• 15. Recent Brain Science: More Like a Muscle Than We Thought
    • Requires strenuous extended use to develop
    Stronger?
  • 16. Recent Brain Science: More Like a Muscle Than We Thought
    • Requires strenuous extended use to develop
    Smarter? F=ma
  • 17. Recent Brain Science: More Like a Muscle Than We Thought
    • Requires strenuous extended use to develop
    Smarter? F=ma
  • 18. Quick Aside: Passivity is Biological
    • Don’t expend energy unless you have to for survival.
      • Otherwise the lion might eat you.
    • So learners aren’t lazy when they don’t do optional homework, etc.
      • They are biologically programmed.
    • CORROLARY:
      • If something is important for learning, require it.
        • Give points, time, bonus, etc.
  • 19. Discuss/Argue with your Neighbor:
    • Student GPA correlates positively with time spent studying:
      • A) YES
      • B) NO
  • 20. Effortful Practice (!couch)
    • Practice should:
      • Be in context (solve problem of interest)
      • Be in “Zone of Proximal Development”
        • Just an increment harder than what one can handle
      • Be supported by timely, specific feedback from instructor
      • INCORPORATE REFLECTION ON PROCESSES, HOW LEARNED, WHAT LEARNED, WHAT TO APPLY FOR THE NEXT STEP**
        • This has to be communicated to another person for effective improvement
    **Meta-cognitive Skills: How do I know if I know, How do I learn new things
  • 21. Motivation: The single most important factor for success
    • Often overlooked or poo-pooed
    • Think seriously though
      • This is a NO BRAINER
  • 22. Quick Aside: Motivation is Biological
    • Do you what you need to do to avoid getting eaten
  • 23. Effortful “Time on Task” is one of the largest predictors of success
    • What are the best positive motivators for CS students at university?
    • What are the best positive motivators for employees at a company?
  • 24. New Experiment at UCSD
    • For loops to calculate Fibonacci numbers: OUT
    • For loops to manipulate digital pictures: IN
    • Goal:
      • Improved retention in major
      • Currently >50% of students drop major by end of 2 nd year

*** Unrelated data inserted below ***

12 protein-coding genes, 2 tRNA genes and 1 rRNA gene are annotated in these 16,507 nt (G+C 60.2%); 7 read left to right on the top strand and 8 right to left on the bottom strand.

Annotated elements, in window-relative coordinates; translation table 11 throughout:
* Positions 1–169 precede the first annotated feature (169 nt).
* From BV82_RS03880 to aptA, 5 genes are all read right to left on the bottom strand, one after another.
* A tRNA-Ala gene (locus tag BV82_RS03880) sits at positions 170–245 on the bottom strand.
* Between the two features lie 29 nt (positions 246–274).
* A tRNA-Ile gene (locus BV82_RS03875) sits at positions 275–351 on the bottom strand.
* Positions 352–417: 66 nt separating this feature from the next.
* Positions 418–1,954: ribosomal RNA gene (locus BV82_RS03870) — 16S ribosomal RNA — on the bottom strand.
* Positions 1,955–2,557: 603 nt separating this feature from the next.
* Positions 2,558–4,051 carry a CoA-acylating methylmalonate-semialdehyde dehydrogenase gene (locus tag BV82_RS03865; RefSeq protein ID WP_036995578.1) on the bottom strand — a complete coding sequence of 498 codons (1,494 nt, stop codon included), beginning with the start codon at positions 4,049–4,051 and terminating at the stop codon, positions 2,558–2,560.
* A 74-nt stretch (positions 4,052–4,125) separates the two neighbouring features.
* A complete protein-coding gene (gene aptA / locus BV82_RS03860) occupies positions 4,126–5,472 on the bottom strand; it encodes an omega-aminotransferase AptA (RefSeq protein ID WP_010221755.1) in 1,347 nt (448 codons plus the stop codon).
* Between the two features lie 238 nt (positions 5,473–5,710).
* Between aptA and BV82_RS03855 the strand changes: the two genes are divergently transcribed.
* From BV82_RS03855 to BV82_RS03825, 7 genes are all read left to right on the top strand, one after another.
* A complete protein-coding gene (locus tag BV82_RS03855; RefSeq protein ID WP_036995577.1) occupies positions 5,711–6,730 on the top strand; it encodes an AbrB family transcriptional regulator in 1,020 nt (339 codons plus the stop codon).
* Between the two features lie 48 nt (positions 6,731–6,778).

• 25. The Success Story To Model: Expert Tutors
    • Achieves MOST effective learning of any educational approach
    • Large impact on all students
    • Average for class with expert individual tutors >98% of students in class with standard instruction
    * Bloom et al Educational Researcher , Vol. 13, pg. 4
  • 26. Best Practices of Expert Tutors
    • Motivation major focus
      • context, pique curiosity,...
    • limited praise, never for person, all for process
    • Understands what students do and do not know
      • timely, specific, interactive feedback
    • Almost never tell students anything-- pose questions
    • Mostly students answering questions and explaining
    • Asking right questions so students challenged but can figure out. Systematic progression. (ZPD)
    • Let students make mistakes, then discover and fix
    • Require reflection: how solved, explain, generalize,…
  • 27. The End 
  • 28. References
    • • How People Learn: Brain, Mind, Experience, and School (expanded edition), edited by J. Bransford, A. Brown, and R. Cocking (National Academy Press, 2000).
    • • Knowing What Students Know: The Science and Design of Educational Assessment, edited by J. Pellegrino, R. Glaser, and N. Chudowsky (National Academy Press, 2001).
    • • Cambridge Handbook of Expertise and Expert Performance, edited by K. Ericsson, N. Charness, R. Hoffman, and P. Feltovich (Cambridge University Press, 2006).
    • • M. Lepper and M. Woolverton, Ch. 7: The Wisdom of Practice: Lessons Learned from the Study of Highly Effective Tutors, in Improving academic achievement, J.M. Aronson, Ed. (Academic Press, 2002).
    • • B.S. Bloom, “The 2 Sigma Problem: The Search for Methods of Group Instruction as Effective as One-to-One Tutoring,” Educational Researcher, Vol. 13, No. 6, pp. 4-16 (1984).
    • • P.E. Ross, “The Expert Mind,” Scientific American, V. 295, Issue 2, pp. 64-71 (August 2006).
    • • N.J. Cepeda et al., “Distributed Practice in Verbal Recall Tasks: A Review and Quantitative Synthesis,” Psychological Bulletin, Vol. 132, No. 3, pp. 354–380 (2006).
    • • H.L. Roediger and J.D. Karpicke, “Test-Enhanced Learning: Taking Memory Tests Improves Long-Term Retention,” Psychological Science, 17, pp. 249-255 (2006).
    • • A.A. MacKenzie and R.T. White, “Fieldwork in Geography and Long-Term Memory Structures,” American Educational Research Journal, Vol. 19, No. 4, pp. 623-632 (1982).
    • other references at www.cwsei.ubc.ca
    • Recorded webcast on IK Barber Learning Centre website: www.ikebarberlearningcentre.ubc.ca